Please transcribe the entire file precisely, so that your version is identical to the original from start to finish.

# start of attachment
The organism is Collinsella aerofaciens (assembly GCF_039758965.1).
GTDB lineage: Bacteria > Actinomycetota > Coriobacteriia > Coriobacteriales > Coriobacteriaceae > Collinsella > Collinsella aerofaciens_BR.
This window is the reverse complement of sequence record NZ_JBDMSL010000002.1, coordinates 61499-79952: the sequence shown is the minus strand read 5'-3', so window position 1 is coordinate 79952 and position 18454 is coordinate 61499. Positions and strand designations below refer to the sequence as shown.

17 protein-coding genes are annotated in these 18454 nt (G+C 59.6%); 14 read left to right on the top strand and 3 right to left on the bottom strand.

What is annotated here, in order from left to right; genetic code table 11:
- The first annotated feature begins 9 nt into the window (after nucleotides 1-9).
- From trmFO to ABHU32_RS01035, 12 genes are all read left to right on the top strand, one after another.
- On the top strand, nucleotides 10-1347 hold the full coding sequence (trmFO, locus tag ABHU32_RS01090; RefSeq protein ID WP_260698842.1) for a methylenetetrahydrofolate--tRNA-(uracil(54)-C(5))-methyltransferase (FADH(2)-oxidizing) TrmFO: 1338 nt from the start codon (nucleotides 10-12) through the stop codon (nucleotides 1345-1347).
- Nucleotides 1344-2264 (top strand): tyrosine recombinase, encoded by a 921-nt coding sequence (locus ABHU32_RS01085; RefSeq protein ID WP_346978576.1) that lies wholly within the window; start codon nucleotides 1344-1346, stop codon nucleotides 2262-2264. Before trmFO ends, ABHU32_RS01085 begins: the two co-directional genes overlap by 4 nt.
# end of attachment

The organism is Collinsella aerofaciens (assembly GCF_039758965.1).
GTDB lineage: Bacteria > Actinomycetota > Coriobacteriia > Coriobacteriales > Coriobacteriaceae > Collinsella > Collinsella aerofaciens_BR.
This window is the reverse complement of sequence record NZ_JBDMSL010000002.1, coordinates 61499-79952: the sequence shown is the minus strand read 5'-3', so window position 1 is coordinate 79952 and position 18454 is coordinate 61499. Positions and strand designations below refer to the sequence as shown.

17 protein-coding genes are annotated in these 18454 nt (G+C 59.6%); 14 read left to right on the top strand and 3 right to left on the bottom strand.

What is annotated here, in order from left to right; genetic code table 11:
- The first annotated feature begins 9 nt into the window (after nucleotides 1-9).
- From trmFO to ABHU32_RS01035, 12 genes are all read left to right on the top strand, one after another.
- On the top strand, nucleotides 10-1347 hold the full coding sequence (trmFO, locus tag ABHU32_RS01090; RefSeq protein ID WP_260698842.1) for a methylenetetrahydrofolate--tRNA-(uracil(54)-C(5))-methyltransferase (FADH(2)-oxidizing) TrmFO: 1338 nt from the start codon (nucleotides 10-12) through the stop codon (nucleotides 1345-1347).
- Nucleotides 1344-2264 (top strand): tyrosine recombinase, encoded by a 921-nt coding sequence (locus ABHU32_RS01085; RefSeq protein ID WP_346978576.1) that lies wholly within the window; start codon nucleotides 1344-1346, stop codon nucleotides 2262-2264. Before trmFO ends, ABHU32_RS01085 begins: the two co-directional genes overlap by 4 nt.